In 1989, Qatar set in place a strategy and vision for the world's first integrated national GIS (Geographic Information System). Today, the implementation of that vision plays a major role in integrating diverse multi-scale, multi-disciplinary spatial data from geological rock samples to multi-spectral satellite imagery for use in solving complex geological, geophysical, geotechnical and environmental problems.
GIS data from all of Qatar's ministries can be incorporated into a single analysis, including soil type, land use, surface geology, structure, topographic digital elevation model (DEM), satellite imagery, roads and cultural data. Through GIS, these data are rapidly incorporated with proprietary data from borehole cores, seismic survey data, engineering facilities and infrastructure. The strengths of the ArcSDE geodatabase lie in three areas that are the topic of this paper. First, the power of integration of information from such disparate sources as surface mapping, borehole geotechnical data and satellite imagery. Second, GIS databases capture the source and quality of input datasets. Data from different sources differ in quality, structure, resolution, classification methods, projections and accuracy. GIS analytical tools resolve the differences between sources, producing the best possible data for analyses. Third, analytical methods are readily captured in the GIS metadata structure. Several examples presented here from Qatar illustrate the value of an integrated GIS in decision making for solving industrial, geotechnical, environmental and geological research problems.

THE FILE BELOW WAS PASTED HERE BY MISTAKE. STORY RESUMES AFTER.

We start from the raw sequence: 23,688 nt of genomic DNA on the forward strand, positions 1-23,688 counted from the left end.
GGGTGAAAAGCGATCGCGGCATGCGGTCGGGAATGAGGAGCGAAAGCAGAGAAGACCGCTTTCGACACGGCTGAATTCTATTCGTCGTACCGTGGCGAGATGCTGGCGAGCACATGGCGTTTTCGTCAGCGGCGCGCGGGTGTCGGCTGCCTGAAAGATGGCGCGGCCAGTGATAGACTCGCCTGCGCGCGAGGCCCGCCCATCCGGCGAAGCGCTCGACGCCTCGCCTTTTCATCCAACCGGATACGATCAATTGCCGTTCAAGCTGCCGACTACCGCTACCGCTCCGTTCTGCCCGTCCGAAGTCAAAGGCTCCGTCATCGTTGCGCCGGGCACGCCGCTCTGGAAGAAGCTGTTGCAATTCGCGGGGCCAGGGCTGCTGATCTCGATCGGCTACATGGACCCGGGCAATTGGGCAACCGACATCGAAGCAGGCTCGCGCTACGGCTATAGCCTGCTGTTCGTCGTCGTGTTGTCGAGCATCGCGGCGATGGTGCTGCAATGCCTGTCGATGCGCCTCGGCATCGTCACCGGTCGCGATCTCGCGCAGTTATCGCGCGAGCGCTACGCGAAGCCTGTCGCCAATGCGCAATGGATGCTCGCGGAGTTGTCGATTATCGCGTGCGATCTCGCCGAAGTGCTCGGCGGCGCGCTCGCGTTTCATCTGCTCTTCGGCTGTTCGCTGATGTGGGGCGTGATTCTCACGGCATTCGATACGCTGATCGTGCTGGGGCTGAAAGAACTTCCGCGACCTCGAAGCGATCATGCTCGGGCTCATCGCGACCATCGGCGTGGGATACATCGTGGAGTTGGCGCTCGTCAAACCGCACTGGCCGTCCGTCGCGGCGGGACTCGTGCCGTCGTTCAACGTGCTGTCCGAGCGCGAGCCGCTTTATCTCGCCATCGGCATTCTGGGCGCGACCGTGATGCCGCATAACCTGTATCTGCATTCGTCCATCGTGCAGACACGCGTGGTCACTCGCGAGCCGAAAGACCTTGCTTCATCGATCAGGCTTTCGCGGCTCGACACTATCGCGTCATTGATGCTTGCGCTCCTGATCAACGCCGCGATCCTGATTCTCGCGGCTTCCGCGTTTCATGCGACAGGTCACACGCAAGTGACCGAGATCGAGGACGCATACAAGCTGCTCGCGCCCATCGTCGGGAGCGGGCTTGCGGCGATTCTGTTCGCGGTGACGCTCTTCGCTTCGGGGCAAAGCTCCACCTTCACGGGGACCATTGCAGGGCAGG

Since 1990, industry initiatives (e.g. POSC) have set to improve data sharing and quality. Major advances have been made through GIS systems. Data are now georeferenced to a known datum and projection - vector and image data can be readily re-projected to any specified datum and projection instantaneously. Metadata explains exactly the resolution, accuracy and data gatherer's intent.
Metadata is data about data. Metadata is additional information (besides the spatial and tabular data) that is required to make the data useful. It represents a set of characteristics about the data that are normally not contained within the data itself. The use of metadata in the geodatabase ensures that all available defining information about the data is known. Details about sources, precision and format are captured. Quality assurance is an inherent property of the GIS database.
GIS combines the visualization features of maps (spatial data) with the processing power of tabular data (attribute data). It provides the ability to browse and zoom into areas of interest. Point, line or area information may be queried.
Qatar's geodatabase includes Landsat, SPOT, Quickbird and IKONOS satellite imagery (to 60cm resolution), DEM, roads and cultural data. Qatar Petroleum's geodatabase includes oil and gas facilities (e.g. wells, pipelines), topography and 20cm aerial photography.
Qatar's ArcSDE data server was designed for access to GIS data in any format and datum, and to use multiple database management systems concurrently. The geodatabase provides: high-performance; spatial integrity; management of extremely large data volumes; a common interface to database management systems; support for industry data models; and integration of multiple data types such as raster (images) and vectors.